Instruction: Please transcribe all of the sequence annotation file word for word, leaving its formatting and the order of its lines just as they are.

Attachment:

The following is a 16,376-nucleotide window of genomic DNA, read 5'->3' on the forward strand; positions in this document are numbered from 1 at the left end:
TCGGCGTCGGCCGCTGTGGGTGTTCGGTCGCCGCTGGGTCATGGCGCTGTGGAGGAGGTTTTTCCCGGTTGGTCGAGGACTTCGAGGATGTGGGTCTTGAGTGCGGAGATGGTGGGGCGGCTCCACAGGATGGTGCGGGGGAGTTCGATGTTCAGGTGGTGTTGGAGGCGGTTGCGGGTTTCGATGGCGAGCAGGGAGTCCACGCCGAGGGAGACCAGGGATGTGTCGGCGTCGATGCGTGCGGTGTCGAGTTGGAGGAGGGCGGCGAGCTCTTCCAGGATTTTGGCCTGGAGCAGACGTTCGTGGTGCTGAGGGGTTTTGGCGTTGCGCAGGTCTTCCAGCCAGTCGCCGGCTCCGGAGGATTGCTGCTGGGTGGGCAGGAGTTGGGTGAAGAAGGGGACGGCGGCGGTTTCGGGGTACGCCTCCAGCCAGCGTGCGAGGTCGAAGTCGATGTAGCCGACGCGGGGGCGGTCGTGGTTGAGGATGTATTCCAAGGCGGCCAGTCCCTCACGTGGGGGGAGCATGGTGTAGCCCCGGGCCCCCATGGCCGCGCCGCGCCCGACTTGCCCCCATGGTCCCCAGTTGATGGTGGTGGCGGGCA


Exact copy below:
The following is a 16,376-nucleotide window of genomic DNA, read 5'->3' on the forward strand; positions in this document are numbered from 1 at the left end:
TCGGCGTCGGCCGCTGTGGGTGTTCGGTCGCCGCTGGGTCATGGCGCTGTGGAGGAGGTTTTTCCCGGTTGGTCGAGGACTTCGAGGATGTGGGTCTTGAGTGCGGAGATGGTGGGGCGGCTCCACAGGATGGTGCGGGGGAGTTCGATGTTCAGGTGGTGTTGGAGGCGGTTGCGGGTTTCGATGGCGAGCAGGGAGTCCACGCCGAGGGAGACCAGGGATGTGTCGGCGTCGATGCGTGCGGTGTCGAGTTGGAGGAGGGCGGCGAGCTCTTCCAGGATTTTGGCCTGGAGCAGACGTTCGTGGTGCTGAGGGGTTTTGGCGTTGCGCAGGTCTTCCAGCCAGTCGCCGGCTCCGGAGGATTGCTGCTGGGTGGGCAGGAGTTGGGTGAAGAAGGGGACGGCGGCGGTTTCGGGGTACGCCTCCAGCCAGCGTGCGAGGTCGAAGTCGATGTAGCCGACGCGGGGGCGGTCGTGGTTGAGGATGTATTCCAAGGCGGCCAGTCCCTCACGTGGGGGGAGCATGGTGTAGCCCCGGGCCCCCATGGCCGCGCCGCGCCCGACTTGCCCCCATGGTCCCCAGTTGATGGTGGTGGCGGGCA